This is Passport to Texas
To coax the best flavor from deer hunters will harvest this fall, proper care from field to plate, is a must. Just ask Marcus Paslay [paz-LAY]. He’s chef and owner of Clay Pigeon Food & Drink in Fort Worth.
Every step of the way—the way it’s handled—drastically affects flavor. You know, in the field, it’s something you want to get cleaned out as soon as you can, and get it cold as soon as you can. It keeps that flavor a little bit more clean.
Clean and less gamey, but not without some gaminess.
It is an acquired taste. So, I think whoever’s eating it is going to have to have a sense of adventure to a certain extent. But there are ways to overcome it a little bit. I always like using brines. Soaking the meat in a sugar, citrus, salt bath overnight—or whatever it takes. That really helps out well with big game such as venison, or hog.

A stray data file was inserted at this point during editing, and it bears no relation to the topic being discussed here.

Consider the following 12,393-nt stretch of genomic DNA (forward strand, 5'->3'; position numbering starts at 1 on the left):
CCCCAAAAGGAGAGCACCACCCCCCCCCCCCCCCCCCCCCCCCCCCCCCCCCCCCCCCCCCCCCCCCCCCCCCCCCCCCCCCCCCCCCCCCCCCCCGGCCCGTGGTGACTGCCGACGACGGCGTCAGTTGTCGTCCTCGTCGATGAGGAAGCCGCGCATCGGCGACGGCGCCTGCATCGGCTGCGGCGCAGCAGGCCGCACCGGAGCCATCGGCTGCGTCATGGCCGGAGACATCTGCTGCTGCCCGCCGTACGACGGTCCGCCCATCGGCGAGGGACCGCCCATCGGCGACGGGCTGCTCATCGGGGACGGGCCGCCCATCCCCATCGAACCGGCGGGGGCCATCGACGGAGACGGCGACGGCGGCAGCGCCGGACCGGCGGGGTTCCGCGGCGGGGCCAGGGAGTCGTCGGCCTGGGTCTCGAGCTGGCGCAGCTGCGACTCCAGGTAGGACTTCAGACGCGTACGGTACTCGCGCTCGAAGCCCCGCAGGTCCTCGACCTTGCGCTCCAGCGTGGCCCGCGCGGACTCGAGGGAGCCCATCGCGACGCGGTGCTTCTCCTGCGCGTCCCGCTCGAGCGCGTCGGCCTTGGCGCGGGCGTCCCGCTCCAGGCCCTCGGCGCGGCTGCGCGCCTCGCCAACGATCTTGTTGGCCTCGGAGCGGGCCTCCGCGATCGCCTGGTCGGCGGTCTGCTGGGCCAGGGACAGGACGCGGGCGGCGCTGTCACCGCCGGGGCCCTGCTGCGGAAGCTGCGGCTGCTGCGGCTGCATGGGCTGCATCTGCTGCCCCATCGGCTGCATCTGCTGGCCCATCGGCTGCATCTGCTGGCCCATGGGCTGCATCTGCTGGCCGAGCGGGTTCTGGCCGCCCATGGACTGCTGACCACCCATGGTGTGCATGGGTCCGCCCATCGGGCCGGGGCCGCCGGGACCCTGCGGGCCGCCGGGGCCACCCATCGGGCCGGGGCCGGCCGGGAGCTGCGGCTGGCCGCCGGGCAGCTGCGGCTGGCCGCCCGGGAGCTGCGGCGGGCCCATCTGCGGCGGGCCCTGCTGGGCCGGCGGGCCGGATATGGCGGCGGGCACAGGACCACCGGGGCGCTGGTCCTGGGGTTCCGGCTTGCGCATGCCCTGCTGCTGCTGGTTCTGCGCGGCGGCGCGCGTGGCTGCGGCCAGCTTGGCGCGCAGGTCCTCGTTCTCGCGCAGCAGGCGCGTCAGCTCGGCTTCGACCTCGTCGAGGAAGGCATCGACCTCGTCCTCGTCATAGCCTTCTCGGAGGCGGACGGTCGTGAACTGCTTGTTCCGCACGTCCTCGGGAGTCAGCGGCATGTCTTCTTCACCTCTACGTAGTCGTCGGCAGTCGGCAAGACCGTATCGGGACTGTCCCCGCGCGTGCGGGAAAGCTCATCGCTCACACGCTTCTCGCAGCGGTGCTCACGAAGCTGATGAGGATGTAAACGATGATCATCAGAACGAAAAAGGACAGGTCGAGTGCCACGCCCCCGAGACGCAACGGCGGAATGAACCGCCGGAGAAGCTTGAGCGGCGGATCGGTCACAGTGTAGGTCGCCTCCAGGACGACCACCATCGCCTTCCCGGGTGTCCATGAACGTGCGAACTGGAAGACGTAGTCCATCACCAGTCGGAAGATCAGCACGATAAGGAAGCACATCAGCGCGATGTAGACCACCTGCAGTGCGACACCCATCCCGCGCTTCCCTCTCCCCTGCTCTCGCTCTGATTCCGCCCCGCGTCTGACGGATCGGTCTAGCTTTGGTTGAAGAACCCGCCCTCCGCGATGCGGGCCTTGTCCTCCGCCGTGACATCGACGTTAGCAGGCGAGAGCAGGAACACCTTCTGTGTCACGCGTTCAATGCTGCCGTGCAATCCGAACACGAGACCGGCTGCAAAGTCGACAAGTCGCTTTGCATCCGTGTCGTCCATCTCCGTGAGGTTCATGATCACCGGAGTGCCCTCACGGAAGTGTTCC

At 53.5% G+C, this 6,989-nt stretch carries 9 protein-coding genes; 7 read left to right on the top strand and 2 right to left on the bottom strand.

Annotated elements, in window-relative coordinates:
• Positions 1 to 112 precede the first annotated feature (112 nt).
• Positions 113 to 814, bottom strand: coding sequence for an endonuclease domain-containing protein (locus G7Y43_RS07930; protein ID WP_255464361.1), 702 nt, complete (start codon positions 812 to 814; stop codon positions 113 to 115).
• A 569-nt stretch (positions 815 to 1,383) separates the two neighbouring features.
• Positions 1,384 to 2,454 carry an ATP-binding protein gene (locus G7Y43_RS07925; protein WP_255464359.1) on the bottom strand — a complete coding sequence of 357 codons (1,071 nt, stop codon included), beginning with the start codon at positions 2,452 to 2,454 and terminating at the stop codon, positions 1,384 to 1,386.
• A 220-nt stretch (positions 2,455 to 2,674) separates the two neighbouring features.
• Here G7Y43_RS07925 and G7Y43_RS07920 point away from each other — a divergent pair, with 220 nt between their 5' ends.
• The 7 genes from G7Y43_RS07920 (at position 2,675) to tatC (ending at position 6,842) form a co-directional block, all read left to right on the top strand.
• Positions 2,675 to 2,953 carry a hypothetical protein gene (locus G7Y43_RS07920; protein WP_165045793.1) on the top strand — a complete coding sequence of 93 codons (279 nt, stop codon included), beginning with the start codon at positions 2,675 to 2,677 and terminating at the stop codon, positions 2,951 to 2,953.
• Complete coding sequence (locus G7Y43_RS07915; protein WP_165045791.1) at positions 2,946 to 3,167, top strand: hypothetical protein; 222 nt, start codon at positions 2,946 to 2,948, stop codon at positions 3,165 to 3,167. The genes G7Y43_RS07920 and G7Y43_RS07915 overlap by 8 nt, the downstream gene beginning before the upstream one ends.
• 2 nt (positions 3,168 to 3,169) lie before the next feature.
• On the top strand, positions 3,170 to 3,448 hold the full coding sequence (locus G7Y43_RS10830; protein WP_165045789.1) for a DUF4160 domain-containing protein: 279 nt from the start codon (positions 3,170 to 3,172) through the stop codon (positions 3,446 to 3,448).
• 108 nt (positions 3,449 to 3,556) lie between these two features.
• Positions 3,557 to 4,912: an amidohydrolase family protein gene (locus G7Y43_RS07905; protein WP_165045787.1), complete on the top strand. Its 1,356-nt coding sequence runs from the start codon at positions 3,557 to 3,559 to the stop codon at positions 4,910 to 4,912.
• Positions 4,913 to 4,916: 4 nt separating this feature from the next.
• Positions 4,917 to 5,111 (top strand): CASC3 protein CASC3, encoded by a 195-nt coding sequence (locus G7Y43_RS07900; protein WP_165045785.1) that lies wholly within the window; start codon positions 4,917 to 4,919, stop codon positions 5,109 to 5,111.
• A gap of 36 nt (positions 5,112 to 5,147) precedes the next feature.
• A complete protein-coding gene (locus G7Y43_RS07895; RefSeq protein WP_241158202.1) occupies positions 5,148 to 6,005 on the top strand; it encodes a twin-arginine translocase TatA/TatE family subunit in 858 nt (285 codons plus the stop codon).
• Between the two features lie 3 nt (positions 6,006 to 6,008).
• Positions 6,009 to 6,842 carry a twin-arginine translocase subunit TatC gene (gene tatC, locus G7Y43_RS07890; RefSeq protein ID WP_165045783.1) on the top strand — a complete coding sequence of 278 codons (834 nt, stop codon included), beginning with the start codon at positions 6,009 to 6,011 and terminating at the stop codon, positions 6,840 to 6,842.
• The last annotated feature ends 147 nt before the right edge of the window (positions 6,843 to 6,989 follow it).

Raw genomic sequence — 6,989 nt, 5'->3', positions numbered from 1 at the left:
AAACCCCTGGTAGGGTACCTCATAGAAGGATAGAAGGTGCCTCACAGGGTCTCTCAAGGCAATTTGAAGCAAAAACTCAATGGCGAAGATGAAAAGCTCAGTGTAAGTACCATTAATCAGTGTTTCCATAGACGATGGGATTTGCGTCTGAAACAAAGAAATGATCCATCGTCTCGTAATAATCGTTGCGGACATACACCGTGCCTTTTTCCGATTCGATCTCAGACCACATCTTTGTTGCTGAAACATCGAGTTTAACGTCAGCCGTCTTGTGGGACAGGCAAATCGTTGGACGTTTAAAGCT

Brining is just one method Chef Paslay uses to impart flavor into game.
Another way I really love on venison is rubbing it down with coffee grounds. And the tannins in the coffee help break down the proteins and they also impart a pretty strong flavor themselves, which masks the gaminess of the meat.
Find Chef Marcus Paslay’s recipe for coffee rubbed venison loin is in the October issue of Texas Parks and Wildlife magazine.
For Texas Parks and Wildlife…I’m Cecilia Nasti.